But at the same time, it’s a beautiful picture of what the church might be. I have a wedding message that I’ve used for years called “The Beautiful Dance,” in which I talk about how the best dancers are submitting to each other, working with each other in harmony. Yes, that might be idealistic, but the romantic in me can’t let it go, and even if it’s hard, and even if I’m a bit of a hypocrite and even if I think only a few will actually do it, I’ll keep preaching the ideal. (Because that’s what we preachers do.)

 

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Regarding Generous Orthodoxy: An Open Letter to Brian McLaren

Dear Brian,

We’ve met a handful of times, but you don’t know me. The first time we met, in 2008 at a conference in Kansas City at Jacob’s Well, I introduced myself then blubbered through a thank you. See, when I read A New Kind Of Christian in 2000, while the youth pastor at a Baptist Church, it set my life on an entirely new trajectory.  After reading that book — and subsequent books of yours — multiple times, you became my spiritual father of sorts.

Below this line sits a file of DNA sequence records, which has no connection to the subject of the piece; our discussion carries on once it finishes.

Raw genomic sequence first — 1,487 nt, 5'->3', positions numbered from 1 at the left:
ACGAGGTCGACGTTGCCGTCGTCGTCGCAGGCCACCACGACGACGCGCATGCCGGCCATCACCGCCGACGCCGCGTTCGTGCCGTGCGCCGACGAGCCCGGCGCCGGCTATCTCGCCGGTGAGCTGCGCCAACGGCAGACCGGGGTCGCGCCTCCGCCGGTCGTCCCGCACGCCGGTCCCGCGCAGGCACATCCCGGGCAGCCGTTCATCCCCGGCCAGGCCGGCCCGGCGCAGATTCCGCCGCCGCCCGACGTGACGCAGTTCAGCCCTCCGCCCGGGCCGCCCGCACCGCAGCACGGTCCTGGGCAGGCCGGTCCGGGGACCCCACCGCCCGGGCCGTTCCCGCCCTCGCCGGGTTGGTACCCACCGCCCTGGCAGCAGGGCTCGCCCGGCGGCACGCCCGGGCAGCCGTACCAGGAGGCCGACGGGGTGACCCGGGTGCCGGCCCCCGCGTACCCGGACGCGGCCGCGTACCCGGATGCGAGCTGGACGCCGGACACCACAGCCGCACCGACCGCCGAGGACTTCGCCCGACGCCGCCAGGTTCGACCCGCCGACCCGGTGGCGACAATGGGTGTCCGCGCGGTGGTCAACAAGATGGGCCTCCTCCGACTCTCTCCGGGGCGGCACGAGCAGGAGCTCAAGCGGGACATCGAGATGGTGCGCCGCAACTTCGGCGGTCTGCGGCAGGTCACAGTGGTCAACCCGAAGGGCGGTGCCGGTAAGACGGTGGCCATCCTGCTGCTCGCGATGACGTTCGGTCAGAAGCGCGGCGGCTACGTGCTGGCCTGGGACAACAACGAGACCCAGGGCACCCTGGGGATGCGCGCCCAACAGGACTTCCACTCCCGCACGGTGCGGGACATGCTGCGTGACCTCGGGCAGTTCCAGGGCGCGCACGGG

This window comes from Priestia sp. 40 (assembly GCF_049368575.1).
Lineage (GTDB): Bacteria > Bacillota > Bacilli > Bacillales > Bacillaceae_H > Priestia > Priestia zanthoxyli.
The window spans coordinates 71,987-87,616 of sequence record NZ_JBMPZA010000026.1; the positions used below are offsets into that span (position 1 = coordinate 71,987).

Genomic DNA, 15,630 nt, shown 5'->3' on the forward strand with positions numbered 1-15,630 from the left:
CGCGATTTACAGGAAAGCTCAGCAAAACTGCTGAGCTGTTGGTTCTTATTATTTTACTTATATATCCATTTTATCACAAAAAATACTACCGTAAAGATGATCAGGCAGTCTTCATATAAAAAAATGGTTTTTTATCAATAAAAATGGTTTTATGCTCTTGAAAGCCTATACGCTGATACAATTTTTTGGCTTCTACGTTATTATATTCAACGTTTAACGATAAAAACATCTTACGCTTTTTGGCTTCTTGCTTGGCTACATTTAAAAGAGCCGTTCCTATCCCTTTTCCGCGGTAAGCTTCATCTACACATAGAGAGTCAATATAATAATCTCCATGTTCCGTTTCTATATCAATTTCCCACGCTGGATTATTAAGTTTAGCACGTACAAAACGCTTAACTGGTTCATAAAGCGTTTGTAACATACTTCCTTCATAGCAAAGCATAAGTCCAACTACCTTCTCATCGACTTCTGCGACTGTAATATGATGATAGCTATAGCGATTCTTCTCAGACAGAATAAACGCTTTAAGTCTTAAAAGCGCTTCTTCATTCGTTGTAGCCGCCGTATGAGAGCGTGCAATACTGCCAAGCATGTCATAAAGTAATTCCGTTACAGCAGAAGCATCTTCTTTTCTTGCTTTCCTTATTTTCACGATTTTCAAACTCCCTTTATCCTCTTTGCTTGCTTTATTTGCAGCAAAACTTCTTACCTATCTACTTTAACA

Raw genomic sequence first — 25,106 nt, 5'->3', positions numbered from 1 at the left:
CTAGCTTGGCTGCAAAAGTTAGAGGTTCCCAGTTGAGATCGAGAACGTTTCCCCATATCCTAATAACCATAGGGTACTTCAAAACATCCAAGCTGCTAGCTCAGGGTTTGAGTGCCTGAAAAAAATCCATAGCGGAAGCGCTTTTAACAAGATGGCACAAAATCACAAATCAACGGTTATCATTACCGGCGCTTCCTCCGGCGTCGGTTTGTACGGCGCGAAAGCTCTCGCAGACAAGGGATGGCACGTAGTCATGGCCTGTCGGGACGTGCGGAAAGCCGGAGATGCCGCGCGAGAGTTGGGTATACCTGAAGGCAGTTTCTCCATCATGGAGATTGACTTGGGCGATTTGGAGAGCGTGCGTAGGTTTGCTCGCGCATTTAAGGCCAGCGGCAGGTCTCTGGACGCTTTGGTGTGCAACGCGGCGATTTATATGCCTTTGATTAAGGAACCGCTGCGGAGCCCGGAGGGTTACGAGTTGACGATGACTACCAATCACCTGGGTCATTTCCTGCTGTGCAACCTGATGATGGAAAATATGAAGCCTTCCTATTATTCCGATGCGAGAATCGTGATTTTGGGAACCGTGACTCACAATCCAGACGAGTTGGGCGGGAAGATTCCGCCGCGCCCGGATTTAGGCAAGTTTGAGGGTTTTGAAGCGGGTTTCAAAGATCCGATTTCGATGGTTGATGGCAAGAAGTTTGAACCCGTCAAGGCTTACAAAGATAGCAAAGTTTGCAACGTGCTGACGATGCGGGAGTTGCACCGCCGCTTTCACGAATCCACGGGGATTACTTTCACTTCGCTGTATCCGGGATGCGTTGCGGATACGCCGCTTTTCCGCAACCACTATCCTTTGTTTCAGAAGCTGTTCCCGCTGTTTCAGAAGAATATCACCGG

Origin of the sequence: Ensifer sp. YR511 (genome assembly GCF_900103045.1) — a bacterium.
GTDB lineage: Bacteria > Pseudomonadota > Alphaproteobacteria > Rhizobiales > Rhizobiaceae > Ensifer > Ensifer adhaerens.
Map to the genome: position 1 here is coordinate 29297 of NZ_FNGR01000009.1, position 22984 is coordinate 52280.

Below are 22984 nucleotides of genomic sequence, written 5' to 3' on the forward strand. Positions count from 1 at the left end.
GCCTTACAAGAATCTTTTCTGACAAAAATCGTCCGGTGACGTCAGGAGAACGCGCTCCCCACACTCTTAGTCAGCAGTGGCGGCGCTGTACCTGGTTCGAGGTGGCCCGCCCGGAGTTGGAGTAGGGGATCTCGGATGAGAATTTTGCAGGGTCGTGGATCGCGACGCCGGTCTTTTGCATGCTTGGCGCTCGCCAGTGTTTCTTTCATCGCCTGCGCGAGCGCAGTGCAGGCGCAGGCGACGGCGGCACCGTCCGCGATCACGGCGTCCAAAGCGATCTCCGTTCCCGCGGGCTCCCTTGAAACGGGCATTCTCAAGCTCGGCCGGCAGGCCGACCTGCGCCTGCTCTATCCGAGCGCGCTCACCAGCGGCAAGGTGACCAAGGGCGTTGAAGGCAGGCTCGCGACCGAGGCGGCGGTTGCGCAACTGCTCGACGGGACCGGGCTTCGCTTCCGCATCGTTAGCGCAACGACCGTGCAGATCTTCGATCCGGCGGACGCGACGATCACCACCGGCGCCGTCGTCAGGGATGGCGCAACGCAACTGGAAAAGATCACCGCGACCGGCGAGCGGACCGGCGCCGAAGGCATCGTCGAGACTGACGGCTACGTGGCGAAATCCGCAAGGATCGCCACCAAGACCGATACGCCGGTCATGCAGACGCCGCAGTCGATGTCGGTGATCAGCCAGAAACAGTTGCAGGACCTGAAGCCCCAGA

I met you again a couple months ago in Minneapolis at Solomon’s Porch, and even though I wanted to thank you again I refrained for the sake of my own pride; I didn’t want to cry again, but knew I would.

When I met you the first time, I was in the early, heady days of planting a new church that had sprung organically and unforeseen out of the tight bond of a group of friends. We read ANKoC together and it — along with Generous Orthodoxy — became the common language of our young church. In fact, your ideas were so important to us that when we sat around my dining room table discussing the core ideas that would give definition to our community, the idea of generous orthodoxy became core to who we are as a church.

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We are committed to historic, orthodox Christian faith as found in the Apostles’ Creed. We are committed to a generous orthodoxy under a banner of love and grace. As such, we commit ourselves to faithful reading and study of the Bible, finding new and creative ways to live out what it teaches.